Thursday, July 12, 2007

the new religion (ecusa) and the sanctity of life

The following is an insightful comment from Dave on Stand Firm's latest on the recent furor over the Rev'd Elizabeth Kaeton's grotesque fantasies:

What this whole episode has driven home to me on a visceral level is that we’re not in a debate over abstractions. We’re in a struggle where ideas have immediate and direct consequences for the soul. Our Worthy Opponents’ demand for absolute autonomy and freedom to pursue desires and to define themselves by those desires leads to a deep revulsion at the institution that most attenuates desire and freedom in the name of something higher: the family.

This is NOT just a case of one side rallying around a banner, or “cheering for the laundry.” It shows in distinct terms the practical consequences of ideas, in this case the effect of liberal “Christianity” on one’s feeling and sensitivity towards families and the intrinsic good of children. There is, of course, a connection between Kaeton’s lifestyle, her willingness to threaten Anne Kennedy, and her belief in the absolute good of abortion.

I read this essay a couple of years ago and I think I was just as repulsed by it as I was by her cruel “dream” about Anne’s children. In it she recounts the yearly ritual of a woman who has been haunted and eaten away with guilt over an abortion she had 30 years ago. But rather than pastorally guide this poor soul into the freedom of repentance and the path of healing that only Christ can provide, she affirms this woman’s actions, and constructs a grotesque new ritual (dare I say “liturgy") in which the child is memorialized and grieved over, while at the same time the action that took the child’s life is also affirmed as “sacred.” Even in the face of 30 years of grief and guilt as the result of an abortion, Kaeton couldn’t bring herself to question the absolute and intrinsic good—indeed the “sacredness” of a woman’s “right to choose.”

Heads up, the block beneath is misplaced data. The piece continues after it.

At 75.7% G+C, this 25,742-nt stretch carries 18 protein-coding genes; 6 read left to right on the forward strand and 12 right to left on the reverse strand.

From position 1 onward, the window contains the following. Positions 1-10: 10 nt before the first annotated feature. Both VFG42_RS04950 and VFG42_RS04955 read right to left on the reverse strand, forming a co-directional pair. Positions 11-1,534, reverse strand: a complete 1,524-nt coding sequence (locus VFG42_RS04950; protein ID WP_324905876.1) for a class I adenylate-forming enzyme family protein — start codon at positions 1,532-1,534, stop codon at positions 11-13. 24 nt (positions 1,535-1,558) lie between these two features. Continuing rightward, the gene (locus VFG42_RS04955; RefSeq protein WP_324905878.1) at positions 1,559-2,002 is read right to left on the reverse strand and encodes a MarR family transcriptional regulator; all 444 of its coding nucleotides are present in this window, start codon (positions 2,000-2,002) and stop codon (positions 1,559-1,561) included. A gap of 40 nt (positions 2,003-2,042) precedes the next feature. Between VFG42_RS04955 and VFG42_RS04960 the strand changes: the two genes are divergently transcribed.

As if it needed saying: a basic spiritual insensitivity to life is present in both episodes, and are not just a case of one unhinged lesbian priest’s unguarded tirade. In both cases, the root moral cause is a demand for absolute freedom without qualification, and the abstract idea that animates this demand is the rejection of the propositional moral authority of Christianity proper.

Both cases demonstrate once again what’s at stake in the current debates: not just ideas, but whether or not we can build a Church and a community that cultivates a feeling for the sacredness of life, instead of a pseudo-Church that memorializes atrocities and cultivates a fixation on death.

2 comments:

DDX said...

(Rambling thoughts) Not only a "fixation on death" but a defiant prescription for "the ways of death" as proper theology - stealing the property of those who resist and destroying the denomination as the American expression of Anglican theology and tradition.

History affirms the inevitability that human collectives reflect the nature and character of the true object of worship. (Warlike people - warlike gods. Lustful promiscuous people - lustful promiscuous gods, etc.)

Their defiance and perversion of language and behavior indicates to me a change of deities has occurred.(!)

If so, the new one is not the Good Shepherd who "gives life more abundantly" but the thief who "comes but to steal, kill and destroy" as reflected by the new modus operandi of The Episcopal Church USA.

The trains been hijacked and is heading over a cliff. The engineer's mask has slipped enough now to see who's driving it. Is it wiser to stay on board hoping to regain control or jump now?

Timotheos Prologizes said...

What kind of logic does it take to portray the right to abortion as a "sacred, holy gift of life"?

Now we know.